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Assessor slams Madigan tax plan
DROP CAP? | Claim it aids law firm clients scorned

Monday, August 06, 2007
Chicago Sun-Times
by DAVE MCKINNEY Sun-Times Springfield Bureau Chief

SPRINGFIELD -- An analysis by Cook County Assessor James Houlihan found that Loop high-rises represented by House Speaker Michael Madigan's law firm would save hundreds of thousands of dollars more under the speaker's plan to cap property tax assessments than under stalled legislation backed by Houlihan.
The shot at the speaker comes as the state Senate is poised to send Gov. Blagojevich Madigan-drafted legislation that would phase out a cap on property tax assessments -- an approach Houlihan says will further inflate skyrocketing property taxes.
"The difference between myself and the speaker is that we approach the problem from a different perspective," Houlihan said. "Mike's got an extensive amount of experience as a property tax attorney representing major properties. ... I was a community organizer."
WHAT HOULIHAN SAYS THEY'D SAVE
Here is a look at how much more some downtown high-rise owners would save in 2008 under Michael Madigan's plan than under James Houlihan's plan, according to Houlihan.

ABN/AMRO Building, 540 W. Madison: $312,718
AT&T Building, 227 W. Monroe: $736,529
John Hancock Center, 875 N. Michigan: $375,463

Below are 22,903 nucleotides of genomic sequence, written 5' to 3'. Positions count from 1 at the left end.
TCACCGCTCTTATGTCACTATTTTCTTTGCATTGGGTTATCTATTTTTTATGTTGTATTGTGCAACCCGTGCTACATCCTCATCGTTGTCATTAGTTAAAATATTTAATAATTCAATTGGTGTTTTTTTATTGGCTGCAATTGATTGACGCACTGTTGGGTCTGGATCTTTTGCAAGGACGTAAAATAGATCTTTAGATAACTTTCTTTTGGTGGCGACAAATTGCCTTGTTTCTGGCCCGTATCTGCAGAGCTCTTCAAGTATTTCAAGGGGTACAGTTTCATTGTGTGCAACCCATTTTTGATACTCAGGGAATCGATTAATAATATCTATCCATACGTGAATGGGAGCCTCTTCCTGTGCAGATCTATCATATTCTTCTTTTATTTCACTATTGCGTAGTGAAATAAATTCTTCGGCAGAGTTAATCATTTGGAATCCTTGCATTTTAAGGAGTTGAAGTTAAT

Citicorp Building, 500 W. Madison: $538,504
Prudential Building, 130 E. Randolph: $724,537
SOURCE: Cook County Assessor James Houlihan
The speaker's spokesman teed off on the assessor's findings and their implication that the speaker is trying to help clients of the Madigan & Getzendanner law firm.
"I'd say this shows a certain level of desperation," Madigan spokesman Steve Brown said.
The assessor has proposed making the so-called 7 percent assessment cap permanent, while Madigan's plan would eliminate the cap after three years. Houlihan sought to have a $60,000 exemption. Madigan's plan cuts homeowners' exemptions from $30,000 to $18,000 before a complete phase-out.
The 7 percent cap was triggered by steeply increasing assessments in 2003 and imposed a year later. For the last year, Houlihan and Mayor Daley have pressed Springfield to renew the cap.
Both Madigan and Houlihan's camps said their plans are intended to shift more of the tax burden to commercial properties and away from homeowners. But Houlihan contends commercial properties would shoulder less of the tax burden under Madigan's plan, sending residential taxes up.
"Perhaps the speaker would be just as interested if he did not do one dime of property tax business, but I think your average person on the street would roll their eyes and say this is typical Illinois politics," said Jay Stewart, executive director of the Better Government Association.
But Stewart said "it's pretty rich" that Houlihan is calling Madigan on the carpet. Last year, the BGA criticized Houlihan after finding that more than 20 percent of his campaign funds were from attorneys who did business with the assessor's office.
"It's interesting to me [that] our concern about Assessor Houlihan was dismissed out of hand by him, and at the same time, he immediately wants to cast doubt on Speaker Madigan," Stewart said.
Houlihan spokesman Lucio Guerrero disagreed, saying predecessors typically took far more in contributions from lawyers who represent clients before the assessor's office. "Attorneys hate us," Guerrero said.



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